They don’t just work on cars here, they store them as well. I didn’t count them, but they can probably stack something like forty cars in this giant rack. I’m sure it’s quite the operation to get one off the top: move the bottom one out of the way, rotate the stack down, take the next one out, repeat. Every car in there looked to be hooked up to a battery tender, so you could just jump right in and drive them off, once you managed to get to the one that belongs to you. Not all of them are super-exotics. In this photo, the car on the other side of the Testarossa is a modern Ford Mustang. And there were a few examples of Detroit iron from the same era as the Fleetwood above.

Engine test

Here’s one of the engines they had taken out of the car. It’s the engine, transmission, and suspension. This one was hooked up to a device that lets them run the thing. I wasn’t in the room when they fired it up, but it was much quieter than I expected. I guess you’ll get that, given the size of the muffler hanging off the back.

It wasn’t just cars. In the back corner they had a little sitting area with a couple of stuffed bears (including a polar bear smoking a cigar and holding a pool cue), a couple of cabinets filled with knick-knacks, and some vintage race posters on the walls. This portrait of Steve McQueen caught my eye. It’s made up of articles, photos, and advertisements from magazines.

Not a bad place to spend a Saturday morning.

Bugatti Type 35A

Looks like I’ve made a significant error here. This is a Type 37A, not a 35A.

Sunday, June 24

We’re trying to mix things up a bit for our monthly LoCo meetings. Normally we meet on a Tuesday evening, alternating between north and south locations in metro Denver. Not everybody can make it on a Tuesday, though, so we’re mixing in the occasional weekend date. For our June meeting, Victor kindly hosted us at High Mountain Classics where we had pizza and a tour of his shop.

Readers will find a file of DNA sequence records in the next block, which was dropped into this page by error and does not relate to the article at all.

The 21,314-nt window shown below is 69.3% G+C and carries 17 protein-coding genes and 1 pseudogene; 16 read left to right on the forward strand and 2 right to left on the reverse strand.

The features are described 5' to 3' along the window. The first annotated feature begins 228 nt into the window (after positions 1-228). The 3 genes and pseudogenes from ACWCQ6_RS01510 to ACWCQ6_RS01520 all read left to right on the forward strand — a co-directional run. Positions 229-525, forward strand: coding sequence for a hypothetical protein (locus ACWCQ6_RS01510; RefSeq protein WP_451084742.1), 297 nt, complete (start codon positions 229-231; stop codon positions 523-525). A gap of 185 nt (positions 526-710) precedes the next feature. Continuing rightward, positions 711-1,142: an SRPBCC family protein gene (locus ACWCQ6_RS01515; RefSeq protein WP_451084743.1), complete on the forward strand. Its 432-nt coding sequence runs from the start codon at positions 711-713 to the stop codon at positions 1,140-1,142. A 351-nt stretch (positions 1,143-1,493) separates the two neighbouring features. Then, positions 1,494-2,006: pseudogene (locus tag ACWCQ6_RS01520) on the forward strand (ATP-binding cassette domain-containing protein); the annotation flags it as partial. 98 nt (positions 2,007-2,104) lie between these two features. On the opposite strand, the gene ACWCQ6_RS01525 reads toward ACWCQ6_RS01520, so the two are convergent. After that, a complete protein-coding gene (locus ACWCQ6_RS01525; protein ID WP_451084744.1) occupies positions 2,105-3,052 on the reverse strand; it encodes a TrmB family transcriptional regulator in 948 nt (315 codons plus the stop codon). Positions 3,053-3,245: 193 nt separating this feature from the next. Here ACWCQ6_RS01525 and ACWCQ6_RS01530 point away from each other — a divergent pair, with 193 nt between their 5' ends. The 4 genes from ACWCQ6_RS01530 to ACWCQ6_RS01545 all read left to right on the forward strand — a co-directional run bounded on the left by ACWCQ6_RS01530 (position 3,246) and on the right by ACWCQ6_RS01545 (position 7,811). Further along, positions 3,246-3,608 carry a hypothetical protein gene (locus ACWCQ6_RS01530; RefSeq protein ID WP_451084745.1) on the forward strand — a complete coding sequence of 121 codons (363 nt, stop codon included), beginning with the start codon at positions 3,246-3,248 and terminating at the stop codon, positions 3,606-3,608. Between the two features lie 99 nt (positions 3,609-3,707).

My last visit here was a year ago when I picked up my car (after the ordeal of the camshafts). I’m still missing the box of stuff I (used to) carry in the boot: my front license plate, some tools, a towel, the bag for my soft top, and so on. So when Victor kicked off the tour I offered to buy a beer for anybody who spotted my box. Sadly, I had no need to make good on that offer. The box is still missing and I need to start replacing those items.

In the shop today were an interesting variety of cars. There were two nice Cadillacs, an old Chevy, a Porsche, Jim’s X180R, and a few others. High Mountain Classic’s raison d’être, of course, is restoring pre-war Bugattis. There was only one resident in the shop so it garnered a lot of attention.

This example is a 1927 Type 35A. The Type 35A, nicknamed ‘Tecla’ was an ‘inexpensive’ version of the Type 35 and made its first appearance in May of 1925. Its nickname was given by the public after a maker of imitation jewelry. There’s a tenuous Lotus connection here. Tecla is an anagram of the French word for brilliant: eclat. And, of course, there’s a model of Lotus called the Eclat.

While we’re on the subject of names, the modern Bugatti Chiron is named for the oldest man to ever race in Formula 1. Louis Chiron was 55 when he took sixth place in the 1955 Monaco Grand Prix. But he made his name behind the wheel of various Type 35’s in the 1920’s and 1930’s.